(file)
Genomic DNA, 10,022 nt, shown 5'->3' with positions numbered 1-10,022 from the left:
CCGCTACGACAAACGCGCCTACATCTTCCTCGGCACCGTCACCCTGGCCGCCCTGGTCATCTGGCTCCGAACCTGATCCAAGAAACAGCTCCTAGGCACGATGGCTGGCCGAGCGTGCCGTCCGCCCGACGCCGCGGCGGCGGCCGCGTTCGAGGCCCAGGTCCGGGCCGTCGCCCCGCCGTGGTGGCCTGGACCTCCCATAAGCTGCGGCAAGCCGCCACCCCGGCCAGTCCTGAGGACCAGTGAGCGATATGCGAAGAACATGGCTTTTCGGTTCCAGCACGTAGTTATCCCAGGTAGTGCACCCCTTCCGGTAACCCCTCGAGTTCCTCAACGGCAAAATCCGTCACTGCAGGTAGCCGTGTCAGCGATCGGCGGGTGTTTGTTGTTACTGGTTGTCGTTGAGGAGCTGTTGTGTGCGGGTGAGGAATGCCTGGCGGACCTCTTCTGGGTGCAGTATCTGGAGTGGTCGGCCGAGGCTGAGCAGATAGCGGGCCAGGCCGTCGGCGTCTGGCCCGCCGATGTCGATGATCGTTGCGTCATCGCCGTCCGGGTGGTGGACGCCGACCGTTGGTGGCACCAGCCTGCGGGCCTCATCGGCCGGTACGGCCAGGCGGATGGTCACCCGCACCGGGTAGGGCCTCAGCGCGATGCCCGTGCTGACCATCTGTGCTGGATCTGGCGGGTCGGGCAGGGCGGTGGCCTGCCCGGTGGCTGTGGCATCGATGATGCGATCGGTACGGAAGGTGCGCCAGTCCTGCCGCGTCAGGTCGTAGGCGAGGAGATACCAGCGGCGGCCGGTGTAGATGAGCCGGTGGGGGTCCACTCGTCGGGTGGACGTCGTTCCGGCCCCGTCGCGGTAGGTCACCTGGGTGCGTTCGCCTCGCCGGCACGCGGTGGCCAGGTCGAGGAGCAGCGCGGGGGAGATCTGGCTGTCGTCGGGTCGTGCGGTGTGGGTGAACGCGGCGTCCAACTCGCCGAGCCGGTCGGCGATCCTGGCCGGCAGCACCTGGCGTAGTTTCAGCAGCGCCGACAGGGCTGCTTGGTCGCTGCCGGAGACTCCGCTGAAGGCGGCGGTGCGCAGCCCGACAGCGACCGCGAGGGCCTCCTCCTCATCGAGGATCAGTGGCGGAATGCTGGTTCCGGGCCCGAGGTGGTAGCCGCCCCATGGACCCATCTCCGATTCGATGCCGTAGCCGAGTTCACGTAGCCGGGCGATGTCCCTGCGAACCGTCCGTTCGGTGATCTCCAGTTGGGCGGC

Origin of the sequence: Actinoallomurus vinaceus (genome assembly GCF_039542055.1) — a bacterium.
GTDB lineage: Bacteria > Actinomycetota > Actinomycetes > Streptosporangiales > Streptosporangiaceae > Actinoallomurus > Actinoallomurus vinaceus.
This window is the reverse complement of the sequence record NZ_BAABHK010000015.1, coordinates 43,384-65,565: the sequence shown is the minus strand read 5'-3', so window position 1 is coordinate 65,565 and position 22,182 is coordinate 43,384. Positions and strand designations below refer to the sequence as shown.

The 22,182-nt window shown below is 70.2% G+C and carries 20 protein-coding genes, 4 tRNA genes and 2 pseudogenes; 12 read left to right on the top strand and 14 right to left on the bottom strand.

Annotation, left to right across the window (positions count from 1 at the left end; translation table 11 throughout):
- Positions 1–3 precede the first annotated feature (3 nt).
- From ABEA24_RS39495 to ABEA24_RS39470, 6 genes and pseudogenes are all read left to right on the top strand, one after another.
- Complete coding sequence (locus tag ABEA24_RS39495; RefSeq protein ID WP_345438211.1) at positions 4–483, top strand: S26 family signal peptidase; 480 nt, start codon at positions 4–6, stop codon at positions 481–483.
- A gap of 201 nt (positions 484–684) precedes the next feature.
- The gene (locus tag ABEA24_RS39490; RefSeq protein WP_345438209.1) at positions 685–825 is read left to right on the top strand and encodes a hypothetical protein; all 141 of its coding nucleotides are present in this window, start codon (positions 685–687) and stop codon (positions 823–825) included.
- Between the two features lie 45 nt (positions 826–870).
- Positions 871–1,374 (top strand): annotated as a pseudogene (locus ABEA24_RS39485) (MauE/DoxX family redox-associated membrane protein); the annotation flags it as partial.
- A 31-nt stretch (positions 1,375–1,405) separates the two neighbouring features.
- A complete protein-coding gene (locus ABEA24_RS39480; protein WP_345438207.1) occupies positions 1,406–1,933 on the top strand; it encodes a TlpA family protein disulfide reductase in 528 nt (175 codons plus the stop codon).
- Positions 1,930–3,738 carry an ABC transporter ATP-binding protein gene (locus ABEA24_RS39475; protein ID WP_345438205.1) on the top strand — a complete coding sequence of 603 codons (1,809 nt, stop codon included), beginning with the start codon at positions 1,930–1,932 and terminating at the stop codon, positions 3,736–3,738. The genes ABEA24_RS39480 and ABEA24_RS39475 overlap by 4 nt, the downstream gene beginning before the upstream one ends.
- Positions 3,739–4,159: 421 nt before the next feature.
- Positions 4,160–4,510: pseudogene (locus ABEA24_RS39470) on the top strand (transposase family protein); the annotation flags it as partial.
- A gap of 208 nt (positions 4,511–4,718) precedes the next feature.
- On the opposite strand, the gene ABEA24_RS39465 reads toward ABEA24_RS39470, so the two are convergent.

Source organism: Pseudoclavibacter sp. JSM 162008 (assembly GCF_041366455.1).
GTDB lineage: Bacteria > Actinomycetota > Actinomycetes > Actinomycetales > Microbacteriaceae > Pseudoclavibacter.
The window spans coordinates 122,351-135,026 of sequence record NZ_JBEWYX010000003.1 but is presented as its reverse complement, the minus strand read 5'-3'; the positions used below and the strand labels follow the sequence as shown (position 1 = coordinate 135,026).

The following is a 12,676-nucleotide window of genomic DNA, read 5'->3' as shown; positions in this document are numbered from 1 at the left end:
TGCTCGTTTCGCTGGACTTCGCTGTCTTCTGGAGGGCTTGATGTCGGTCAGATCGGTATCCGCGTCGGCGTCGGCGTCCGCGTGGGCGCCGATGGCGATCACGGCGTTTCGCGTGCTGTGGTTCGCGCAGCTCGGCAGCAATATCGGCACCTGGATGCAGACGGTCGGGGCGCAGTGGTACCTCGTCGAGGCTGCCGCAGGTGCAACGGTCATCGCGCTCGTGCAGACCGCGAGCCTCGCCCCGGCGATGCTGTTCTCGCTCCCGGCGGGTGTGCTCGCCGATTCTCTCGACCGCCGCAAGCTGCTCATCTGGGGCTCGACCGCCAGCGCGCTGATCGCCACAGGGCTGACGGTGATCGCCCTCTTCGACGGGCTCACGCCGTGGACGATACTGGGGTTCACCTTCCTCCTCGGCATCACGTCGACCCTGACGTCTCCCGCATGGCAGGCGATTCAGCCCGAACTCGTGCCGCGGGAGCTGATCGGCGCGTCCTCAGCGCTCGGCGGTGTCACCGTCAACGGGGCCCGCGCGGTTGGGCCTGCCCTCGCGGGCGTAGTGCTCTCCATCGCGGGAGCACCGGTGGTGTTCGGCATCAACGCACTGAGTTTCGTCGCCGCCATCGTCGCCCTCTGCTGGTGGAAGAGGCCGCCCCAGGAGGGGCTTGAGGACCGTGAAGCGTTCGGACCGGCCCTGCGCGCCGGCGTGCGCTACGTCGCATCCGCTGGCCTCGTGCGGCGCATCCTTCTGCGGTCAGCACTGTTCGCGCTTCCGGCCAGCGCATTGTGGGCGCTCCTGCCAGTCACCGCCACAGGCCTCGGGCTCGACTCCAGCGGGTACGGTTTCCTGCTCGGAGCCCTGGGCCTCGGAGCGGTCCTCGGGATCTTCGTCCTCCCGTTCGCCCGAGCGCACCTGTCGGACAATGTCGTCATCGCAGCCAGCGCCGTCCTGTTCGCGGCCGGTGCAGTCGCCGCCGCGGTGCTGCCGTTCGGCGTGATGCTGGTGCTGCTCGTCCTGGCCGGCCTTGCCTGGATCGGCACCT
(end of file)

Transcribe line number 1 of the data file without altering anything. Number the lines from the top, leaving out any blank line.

Genomic DNA, 10,022 nt, shown 5'->3' with positions numbered 1-10,022 from the left: